Saitek (pronounced Say-Tech) is a manufacturer of PC gaming hardware, most notably the X52 Flight Control System, the Pro Gamer Command Pad, and the recently released follow up to the successful Eclipse keyboard, the Eclipse II keyboard. We recently got a chance to sit down with Mark Starrett, Product Marketing Manager for Saitek USA for the past four years. He joined Saitek 10 years ago to work on the launch of their PC Game controllers, and is an avid flight simulator fan and motorcycle enthusiast. We asked him about the processes of creating new gaming hardware, the demise of E3, and what Saitek has on the horizon.
GamingNexus: Saitek displays a couple of products at E3 each year that may not be fully developed. How is the decision made on what products will be brought to market?
MS: We measure the feedback from our retailers and consumer reactions. It’s critical that we have a strong response before we commit fully to a new product.
GamingNexus: How long does it usually take for a product to go from finished design to store shelves?
Normally, our cycle runs about 12 months. We are planning 2007 right now.
GamingNexus: How do customers have an effect on the products developed by Saitek?
We take all our customer comments seriously. We monitor our web forum, special interest websites, forums, reviews and blogs to see what our customers are asking for, and the kinds of features that we include. Most of our team members are also gamers, so they incorporate what they learn.
GamingNexus: When you have a successful product, what leads to the decision to make changes to that product?
We’re always trying to improve the product, and the technology available improves as well. We don’t normally change a product significantly. We usually offer a new or updated model to add new features. The X-52 is a good example. We added Hall-effect contact-less sensors and a LCD MFD to upgrade the X-45.
GamingNexus: Isn’t there a good deal of risk in changing a successful product?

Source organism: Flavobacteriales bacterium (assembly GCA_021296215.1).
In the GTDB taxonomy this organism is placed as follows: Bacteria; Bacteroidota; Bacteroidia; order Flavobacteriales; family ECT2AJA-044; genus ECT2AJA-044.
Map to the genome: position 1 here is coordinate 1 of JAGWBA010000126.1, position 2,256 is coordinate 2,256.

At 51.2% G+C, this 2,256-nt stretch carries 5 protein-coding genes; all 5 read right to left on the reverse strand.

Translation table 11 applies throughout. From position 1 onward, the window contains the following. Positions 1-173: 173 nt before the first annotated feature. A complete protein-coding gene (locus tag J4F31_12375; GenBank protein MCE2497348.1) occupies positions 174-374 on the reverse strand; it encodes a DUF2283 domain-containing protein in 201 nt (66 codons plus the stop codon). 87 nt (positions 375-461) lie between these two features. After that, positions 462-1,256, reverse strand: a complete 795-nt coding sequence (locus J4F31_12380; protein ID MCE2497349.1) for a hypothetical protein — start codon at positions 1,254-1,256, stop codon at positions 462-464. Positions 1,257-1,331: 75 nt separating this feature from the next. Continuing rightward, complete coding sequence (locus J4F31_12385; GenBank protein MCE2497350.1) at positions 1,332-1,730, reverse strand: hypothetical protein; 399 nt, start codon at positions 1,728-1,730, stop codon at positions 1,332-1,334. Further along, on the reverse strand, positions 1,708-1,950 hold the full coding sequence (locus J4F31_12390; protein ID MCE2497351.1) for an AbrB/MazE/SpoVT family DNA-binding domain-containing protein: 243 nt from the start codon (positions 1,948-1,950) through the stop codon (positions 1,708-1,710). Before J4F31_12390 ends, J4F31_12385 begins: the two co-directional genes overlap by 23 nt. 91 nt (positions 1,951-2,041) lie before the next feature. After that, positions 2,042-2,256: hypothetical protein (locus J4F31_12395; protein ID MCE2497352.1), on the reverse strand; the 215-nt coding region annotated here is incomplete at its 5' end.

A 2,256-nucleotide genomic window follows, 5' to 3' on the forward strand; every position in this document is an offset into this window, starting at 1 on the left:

Yes there is. It has to be better than the last one, and some of our products have been very tough to beat. Still, we have to keep moving forward.
GamingNexus: Not every product will be as successful as hoped. Can you talk about what happens when a product doesn’t quite live up to expectations?
Thankfully, it doesn’t happen too often, but it does happen. When it does, we try to find out why. Sometimes we’ve gone too far on a design, were too far ahead or just didn’t get it right. We learn from it and try not to make that mistake again. There are plenty of new mistakes to make!
GamingNexus: Flight simulator software strives to emulate reality as closely as possible. Flight control systems like the Saitek X-52 are designed to help further that feeling of realism. What do you think is the next step in furthering the realism in flight simulators and flight control systems?
The next step is probably expanding the envelope of the simulation. What this means is getting the simulation beyond the screen. Controls and accessories that provide in-game information or communication are possibilities.
GamingNexus: At what point will flight simulators and controllers reach a point where further innovation simply isn’t possible (aside from putting the player in an actual plane)?
I’m not sure there is a limit. We’ve seen force feedback, 3D monitors, and head-tracking technology bring up realism. It might even be possible to simulate G-effects, or a virtual cockpit. The only limits are the relative cost of delivering it to the mass market.
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